Date: August 1993
Creator: Marsh, Greg (Gregory Gene)

The Effects of Parental Divorce and Family Conflict on Young Adults Females' Perceptions of Social Support and Adjustment

Description: The purpose of this study was to explore the effects of parental divorce and family conflict during adolescence on young adult females' social support and psychological adjustment. The three areas explored were perceptions of relationship satisfaction and closeness, sources and amount of social support and adjustment. One hundred and forty-one female undergraduates, 53% from families in which their parents are still married and 47% from families in which a parental divorce occurred during adolescence, completed the following measures: the Dyadic Adjustment Scale (Spanier, 1976), the Social Provisions Scale-Source Specific (Cutrona, 1989), the Inventory of Common Problems (Hoffman & Weiss, 1986), the Family Environment Scale (Moos & Moos, 1981), and the Sibling Relationship Questionnaire (Furman & Buhrmester, 1985).
Date: May 1998
Creator: Quinn, M. Theresa

The Effects of Parental Marital Status, Just World Beliefs, and Parental Conflict on Trust in Intimate Heterosexual Relationships

Description: The effects of divorce on trust in intimate heterosexual relationships were investigated using a sample of 478 college students (156 males, 322 females). Subjects were asked to respond to scenarios and questionnaires assessing parental marital status, just world beliefs, parental conflict, and trust. Attitudes toward divorce and common problems were also assessed.
Date: December 1993
Creator: Taylor, Bryce E. (Bryce Ernest)

The Effects of Parenting Stress and Academic Self-Concept on Reading Ability in a Clinic Referral Sample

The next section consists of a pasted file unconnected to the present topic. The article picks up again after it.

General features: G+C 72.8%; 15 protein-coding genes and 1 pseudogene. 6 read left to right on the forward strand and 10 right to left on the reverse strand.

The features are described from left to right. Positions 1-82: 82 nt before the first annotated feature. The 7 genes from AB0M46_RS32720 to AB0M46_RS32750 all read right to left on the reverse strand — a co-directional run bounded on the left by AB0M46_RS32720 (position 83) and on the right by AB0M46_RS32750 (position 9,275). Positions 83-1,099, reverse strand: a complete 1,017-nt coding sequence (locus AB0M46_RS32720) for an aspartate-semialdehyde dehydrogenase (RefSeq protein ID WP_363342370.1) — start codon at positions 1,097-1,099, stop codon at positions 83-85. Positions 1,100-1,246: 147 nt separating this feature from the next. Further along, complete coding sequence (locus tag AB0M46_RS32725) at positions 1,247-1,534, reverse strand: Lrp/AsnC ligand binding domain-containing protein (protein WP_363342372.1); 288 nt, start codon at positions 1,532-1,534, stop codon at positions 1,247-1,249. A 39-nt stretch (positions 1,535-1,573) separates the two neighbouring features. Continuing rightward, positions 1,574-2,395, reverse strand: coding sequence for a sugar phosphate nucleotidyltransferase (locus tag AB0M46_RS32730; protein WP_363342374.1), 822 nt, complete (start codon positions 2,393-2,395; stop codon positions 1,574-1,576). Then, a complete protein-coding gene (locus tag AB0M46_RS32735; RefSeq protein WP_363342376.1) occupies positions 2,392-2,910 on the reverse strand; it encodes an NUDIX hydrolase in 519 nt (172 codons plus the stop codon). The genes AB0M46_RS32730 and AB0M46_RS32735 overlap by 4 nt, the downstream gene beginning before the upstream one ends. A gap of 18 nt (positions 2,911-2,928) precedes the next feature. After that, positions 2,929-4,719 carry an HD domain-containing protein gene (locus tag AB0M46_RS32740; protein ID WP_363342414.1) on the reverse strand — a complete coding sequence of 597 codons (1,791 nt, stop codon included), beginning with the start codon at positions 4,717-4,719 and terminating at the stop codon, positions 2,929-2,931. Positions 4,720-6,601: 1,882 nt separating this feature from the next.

Description: This study investigated the relationships among the variables of parenting stress, academic self-concept, and reading ability. The purpose of this study was to determine whether parenting stress and academic self-concept contributed to the child's reading ability. Two hypotheses were investigated in an effort to accomplish this purpose. The subjects used in this study were forty-nine children and their primary caretakers referred to The Child and Family Resource Center, The University of North Texas, Denton, Texas, during the academic years of 1994 through 1999. Subjects ranged in age from seven to eighteen years of age. Academically, the subjects ranged from first graders through eleventh graders. All subjects lived in and attended schools in Denton County or neighboring counties. Parental employment ranged from unskilled laborers to medical doctors. The participating families included biological, step, adoptive, single, and divorced families. Abidin's Parenting Stress Index was used to measure parental stress experienced by the primary caretaker. The Intellectual and School Status cluster of the Piers-Harris Children's Self-Concept Scale was used to measure the child's academic self-concept and the Woodcock Reading Mastery Test-Revised provided a measure of the child's reading ability. Test scores were obtained following a review of The Child and Family Resource Center's documented files. Multiple regression statistics revealed no significant relationship between neither parenting stress and the child's reading ability nor the child's academic self-concept and reading ability. Standardized beta coefficients and bivariate correlation results indicated a relationship between academic self-concept and reading ability. Additional research is recommended for future research that encompasses a larger and more diverse sample.